I’ve said there is no wrong time for a Christmas hymn, so let’s enjoy one today–On This Day Earth Shall Ring, sung by the congregation of the First Presbyterian Church in Beaver Falls, PA. This hymn goes back to 1582, when it was sung in Latin and known as Personent Hodie.
We’re going to keep on doing Easter hymns, too.
I can post a carol, too, I think. And this is the one that entered my mind today–On This Day Earth Shall Ring (Personent Hodie, in Latin. This hymn was included in our seventh-grade Christmas program–and nothing like a cathedral choir to bring it home to us.
Yes, all right, it’s a Christmas hymn–tell me there’s a bad time for that.
First sung in 1582, Personent Hodie–sung here by the choir and congregation at First Presbyterian Church in Beaver Falls, Pennsylvania.
I’m surprised no one has entered this in our Christmas Carol Contest–glorious 14th century Christmas hymn, On This Day Earth Shall Ring, more properly Personent Hodie, sung here by the Mount Holyoke College Vespers. We sang this, long ago, in our middle school Christmas concert. Before they outlawed wholesomeness.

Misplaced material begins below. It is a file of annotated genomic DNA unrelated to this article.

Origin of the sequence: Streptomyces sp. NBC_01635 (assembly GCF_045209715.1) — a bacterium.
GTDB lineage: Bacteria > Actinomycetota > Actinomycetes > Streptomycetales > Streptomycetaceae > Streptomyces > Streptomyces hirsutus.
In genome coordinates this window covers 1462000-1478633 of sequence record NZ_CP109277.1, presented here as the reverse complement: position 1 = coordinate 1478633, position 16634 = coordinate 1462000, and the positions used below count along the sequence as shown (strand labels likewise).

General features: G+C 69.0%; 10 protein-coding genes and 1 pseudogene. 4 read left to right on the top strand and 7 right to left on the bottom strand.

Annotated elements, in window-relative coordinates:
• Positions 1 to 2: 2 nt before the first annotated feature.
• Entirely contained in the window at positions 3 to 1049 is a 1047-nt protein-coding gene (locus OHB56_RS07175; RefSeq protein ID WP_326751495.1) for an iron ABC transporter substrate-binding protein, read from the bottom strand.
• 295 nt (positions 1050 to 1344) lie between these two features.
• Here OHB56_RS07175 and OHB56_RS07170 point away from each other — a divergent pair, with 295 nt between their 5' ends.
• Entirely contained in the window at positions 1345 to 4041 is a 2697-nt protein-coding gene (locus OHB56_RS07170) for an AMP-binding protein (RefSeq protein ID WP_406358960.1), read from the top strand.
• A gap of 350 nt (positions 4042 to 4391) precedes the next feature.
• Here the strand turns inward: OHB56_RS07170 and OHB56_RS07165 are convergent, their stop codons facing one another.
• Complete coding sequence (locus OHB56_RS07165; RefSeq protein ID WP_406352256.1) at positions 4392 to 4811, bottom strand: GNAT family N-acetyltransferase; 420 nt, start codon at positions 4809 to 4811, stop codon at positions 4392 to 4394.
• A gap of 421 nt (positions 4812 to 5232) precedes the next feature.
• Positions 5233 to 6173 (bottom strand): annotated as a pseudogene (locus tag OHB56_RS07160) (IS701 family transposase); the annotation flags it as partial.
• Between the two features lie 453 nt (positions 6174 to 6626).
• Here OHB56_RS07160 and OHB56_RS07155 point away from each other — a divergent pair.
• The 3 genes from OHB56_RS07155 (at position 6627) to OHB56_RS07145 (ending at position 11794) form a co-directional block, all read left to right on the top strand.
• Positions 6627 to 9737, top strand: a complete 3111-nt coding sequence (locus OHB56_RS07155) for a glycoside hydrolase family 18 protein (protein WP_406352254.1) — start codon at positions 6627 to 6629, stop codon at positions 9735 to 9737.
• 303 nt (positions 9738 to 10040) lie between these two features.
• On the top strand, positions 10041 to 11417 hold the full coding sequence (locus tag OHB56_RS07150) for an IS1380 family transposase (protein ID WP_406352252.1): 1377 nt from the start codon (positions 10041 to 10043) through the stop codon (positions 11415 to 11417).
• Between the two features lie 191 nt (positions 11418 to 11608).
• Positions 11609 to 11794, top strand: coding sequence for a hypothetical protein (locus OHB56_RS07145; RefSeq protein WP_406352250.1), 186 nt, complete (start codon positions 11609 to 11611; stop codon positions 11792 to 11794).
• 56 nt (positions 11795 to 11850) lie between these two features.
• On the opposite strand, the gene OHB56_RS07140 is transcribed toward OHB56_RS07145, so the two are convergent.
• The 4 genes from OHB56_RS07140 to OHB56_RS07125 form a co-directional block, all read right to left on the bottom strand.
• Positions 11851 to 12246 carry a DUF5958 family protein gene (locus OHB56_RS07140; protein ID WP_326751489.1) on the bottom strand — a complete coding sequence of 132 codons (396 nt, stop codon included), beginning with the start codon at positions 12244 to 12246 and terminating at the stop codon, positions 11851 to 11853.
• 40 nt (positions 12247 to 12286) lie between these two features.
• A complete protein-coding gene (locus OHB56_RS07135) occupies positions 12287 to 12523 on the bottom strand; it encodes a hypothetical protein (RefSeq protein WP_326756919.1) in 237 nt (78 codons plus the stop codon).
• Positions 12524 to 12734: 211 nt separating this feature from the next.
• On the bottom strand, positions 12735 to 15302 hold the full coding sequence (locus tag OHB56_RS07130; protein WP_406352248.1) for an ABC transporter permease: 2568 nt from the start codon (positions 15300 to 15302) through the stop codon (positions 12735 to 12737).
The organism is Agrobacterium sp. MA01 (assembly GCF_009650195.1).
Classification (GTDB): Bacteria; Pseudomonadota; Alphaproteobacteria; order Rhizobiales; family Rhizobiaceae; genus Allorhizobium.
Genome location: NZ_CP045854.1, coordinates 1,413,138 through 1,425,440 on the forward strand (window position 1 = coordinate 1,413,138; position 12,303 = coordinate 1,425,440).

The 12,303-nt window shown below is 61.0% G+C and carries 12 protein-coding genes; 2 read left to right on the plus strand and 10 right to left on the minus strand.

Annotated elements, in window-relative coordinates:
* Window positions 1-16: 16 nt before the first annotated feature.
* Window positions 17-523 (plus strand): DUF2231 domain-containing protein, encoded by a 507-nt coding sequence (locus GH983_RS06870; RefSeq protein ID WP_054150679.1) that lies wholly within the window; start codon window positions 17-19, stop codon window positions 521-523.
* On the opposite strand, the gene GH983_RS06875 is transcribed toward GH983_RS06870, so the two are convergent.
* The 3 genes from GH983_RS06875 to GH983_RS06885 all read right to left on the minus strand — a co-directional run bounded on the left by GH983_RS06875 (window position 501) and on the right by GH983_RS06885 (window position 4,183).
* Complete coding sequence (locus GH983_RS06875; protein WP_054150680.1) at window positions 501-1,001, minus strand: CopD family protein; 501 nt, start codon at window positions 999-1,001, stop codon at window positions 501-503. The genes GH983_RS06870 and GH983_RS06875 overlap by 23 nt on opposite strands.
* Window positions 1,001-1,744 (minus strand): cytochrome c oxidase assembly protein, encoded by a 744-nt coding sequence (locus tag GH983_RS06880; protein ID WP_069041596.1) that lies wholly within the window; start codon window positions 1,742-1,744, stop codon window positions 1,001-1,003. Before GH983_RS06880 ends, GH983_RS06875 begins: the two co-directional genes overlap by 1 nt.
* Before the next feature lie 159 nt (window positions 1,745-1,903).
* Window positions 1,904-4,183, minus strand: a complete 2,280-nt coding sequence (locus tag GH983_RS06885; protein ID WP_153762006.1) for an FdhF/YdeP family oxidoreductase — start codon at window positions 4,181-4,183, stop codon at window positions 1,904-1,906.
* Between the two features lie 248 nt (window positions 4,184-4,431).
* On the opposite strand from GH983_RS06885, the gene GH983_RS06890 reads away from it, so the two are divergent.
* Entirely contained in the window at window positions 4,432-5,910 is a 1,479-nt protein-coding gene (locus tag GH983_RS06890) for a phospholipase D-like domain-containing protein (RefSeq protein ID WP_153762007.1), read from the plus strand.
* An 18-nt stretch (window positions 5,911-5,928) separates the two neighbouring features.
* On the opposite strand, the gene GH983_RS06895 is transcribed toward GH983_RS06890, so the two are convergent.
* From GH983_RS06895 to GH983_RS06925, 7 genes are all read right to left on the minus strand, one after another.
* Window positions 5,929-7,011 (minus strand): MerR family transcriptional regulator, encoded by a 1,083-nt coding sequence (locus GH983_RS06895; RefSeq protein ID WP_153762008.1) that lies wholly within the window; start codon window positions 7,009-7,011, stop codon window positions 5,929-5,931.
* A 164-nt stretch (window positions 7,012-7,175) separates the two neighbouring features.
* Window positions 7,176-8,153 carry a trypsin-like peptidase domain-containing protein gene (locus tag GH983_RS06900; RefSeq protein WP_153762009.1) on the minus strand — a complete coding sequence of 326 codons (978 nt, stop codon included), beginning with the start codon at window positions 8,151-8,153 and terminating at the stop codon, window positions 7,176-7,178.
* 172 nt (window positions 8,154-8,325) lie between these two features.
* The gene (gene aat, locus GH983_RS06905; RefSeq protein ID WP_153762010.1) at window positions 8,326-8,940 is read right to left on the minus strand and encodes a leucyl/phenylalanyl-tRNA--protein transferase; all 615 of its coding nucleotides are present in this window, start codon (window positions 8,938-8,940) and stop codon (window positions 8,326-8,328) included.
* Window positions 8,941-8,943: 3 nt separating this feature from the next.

As for the contest, the leader from the first day is still the leader with 25 views on the day it was requested… and still leading on Christmas Day itself. So many of you haven’t entered!
And don’t forget to show up for our cyber-Christmas party…
This one goes all the way back to the 14th century–On This Day Earth Shall Ring, here sung by St. Malachy’s College Choir, Belfast. The hymn is also sung as Personent Hodie, as it appeared in a Finnish hymn book from the 1500s.
Our Christmas Carol Contest has slowed way down today, so let me try to give it a jump.
On This Day Earth Shall Ring was first sung in the 14th century, Geoffrey Chaucer’s time, when it had Latin lyrics and was called Personent Hodie. Here we have it sung by the St. Malachy College Choir in Belfast, Northern Ireland.
Turn up the volume for this one! You’ll be glad you did.
Indulge me as I post a Christmas carol outside the Christmas season: Personent Hodie, performed by the Loyola Academy Honors Chamber Singers. First published in 1360–that’s why they’re singing it in Latin. Hint: Turn up the volume. Anyway, this is the song that’s been in my mind the past few days, and I reckon God put it there for a reason.
Besides–is there any bad day to celebrate the birth of Jesus Christ Our Lord and Savior?
I didn’t know what this was going to be, but then I heard the first few bars and realized that we have this carol in English as On This Day Earth Shall Win. The creche is still up, across the street, and I’m still posting Christmas music.
Personent Hodie was published in Finland in 1582, but the melody is found in a German hymnal from 1360. Joan of Arc, Henry V, Richard II haven’t been born yet. But Jesus Christ has.
Performed the old-fashioned way by Maddy Prior and the Carnival Band.